Attendance - a majority of your work will take place in groups to which you have been assigned. Therefore, your presence for every class is required for your group to function. Attendance will be taken; it is worth 5 points each time it is taken. Excessive absence (i.e. five or more) will result in the loss of a letter grade. Please advise the instructor of any extenuating circumstances. Journal - the journal is an opportunity for you to record important interactions that take place in your group, as well as your personal reactions to the class and the group. The journal will consist of several paragraphs for each class session and each team meeting. Write about what comes to your mind in the context of the course. How your group is working or not working, your thoughts about things related to your group or thoughts on how the course material relates to your team are all topics for your consideration.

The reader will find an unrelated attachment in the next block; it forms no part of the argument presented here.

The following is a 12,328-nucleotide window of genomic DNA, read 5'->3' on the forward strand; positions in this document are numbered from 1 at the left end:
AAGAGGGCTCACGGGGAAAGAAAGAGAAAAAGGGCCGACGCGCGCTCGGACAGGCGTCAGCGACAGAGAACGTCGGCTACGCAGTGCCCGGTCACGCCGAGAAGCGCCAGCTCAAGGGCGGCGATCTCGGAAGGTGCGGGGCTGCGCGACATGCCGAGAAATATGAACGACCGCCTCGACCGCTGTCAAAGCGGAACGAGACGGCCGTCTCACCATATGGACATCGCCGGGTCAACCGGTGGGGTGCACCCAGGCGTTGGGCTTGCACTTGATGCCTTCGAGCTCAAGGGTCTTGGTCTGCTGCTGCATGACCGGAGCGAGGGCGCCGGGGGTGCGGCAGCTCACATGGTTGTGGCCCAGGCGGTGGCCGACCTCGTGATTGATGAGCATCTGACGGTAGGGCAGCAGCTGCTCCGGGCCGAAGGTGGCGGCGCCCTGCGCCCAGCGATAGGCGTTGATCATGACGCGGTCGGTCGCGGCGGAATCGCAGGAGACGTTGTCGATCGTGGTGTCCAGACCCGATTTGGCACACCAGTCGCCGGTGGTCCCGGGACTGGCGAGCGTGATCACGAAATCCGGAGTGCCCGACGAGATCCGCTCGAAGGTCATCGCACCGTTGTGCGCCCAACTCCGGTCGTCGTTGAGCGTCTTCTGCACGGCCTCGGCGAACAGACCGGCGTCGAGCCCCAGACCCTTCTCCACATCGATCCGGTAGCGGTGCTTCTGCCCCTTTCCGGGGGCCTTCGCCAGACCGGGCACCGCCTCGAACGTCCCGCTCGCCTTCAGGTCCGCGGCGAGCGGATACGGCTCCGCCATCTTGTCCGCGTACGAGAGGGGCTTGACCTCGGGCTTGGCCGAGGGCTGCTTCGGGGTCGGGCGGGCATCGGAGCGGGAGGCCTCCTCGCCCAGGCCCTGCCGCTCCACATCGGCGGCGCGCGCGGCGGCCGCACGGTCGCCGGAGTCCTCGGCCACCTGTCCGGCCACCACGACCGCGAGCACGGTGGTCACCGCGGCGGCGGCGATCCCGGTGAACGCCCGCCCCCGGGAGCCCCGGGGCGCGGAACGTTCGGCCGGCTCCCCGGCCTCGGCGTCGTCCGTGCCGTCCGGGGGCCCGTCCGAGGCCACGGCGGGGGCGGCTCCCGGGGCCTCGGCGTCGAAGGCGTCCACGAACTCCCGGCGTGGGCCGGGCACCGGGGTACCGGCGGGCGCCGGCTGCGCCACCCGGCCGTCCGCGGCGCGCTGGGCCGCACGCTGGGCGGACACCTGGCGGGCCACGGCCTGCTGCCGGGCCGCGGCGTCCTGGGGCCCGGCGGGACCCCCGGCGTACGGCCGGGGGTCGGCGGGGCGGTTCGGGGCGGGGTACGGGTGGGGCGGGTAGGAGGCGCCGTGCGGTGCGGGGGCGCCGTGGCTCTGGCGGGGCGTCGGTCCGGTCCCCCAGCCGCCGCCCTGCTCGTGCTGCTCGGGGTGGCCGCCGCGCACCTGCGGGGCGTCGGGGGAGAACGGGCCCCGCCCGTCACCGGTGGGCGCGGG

As a leader, you should develop the habit of recording your observations, thoughts, and impressions after meetings, seminars, and discussions. Your journal will enable you to recall what was said and done, and your reactions. This will provide the means for you to be an effective participant/observer in your group. What observations can you make? What self-reflections do you have? What ideas do you want to express? Write honestly about your thoughts and emotions.

If you want to know what motivate others, what makes others "tick", to learn why people do what they do, you must learn what motivates the person with whom you are most familiar. Learn about you. The ability to reflect on experience is a key to personal development. And, personal development is key to leader development. To develop as a leader you must develop as a person. The effective leader is an effective person. As you grow your abilities to lead will transcend any context. Writing your journal will help you learn about yourself. It will help you grow yourself. A rather noble thing to do, don't you think?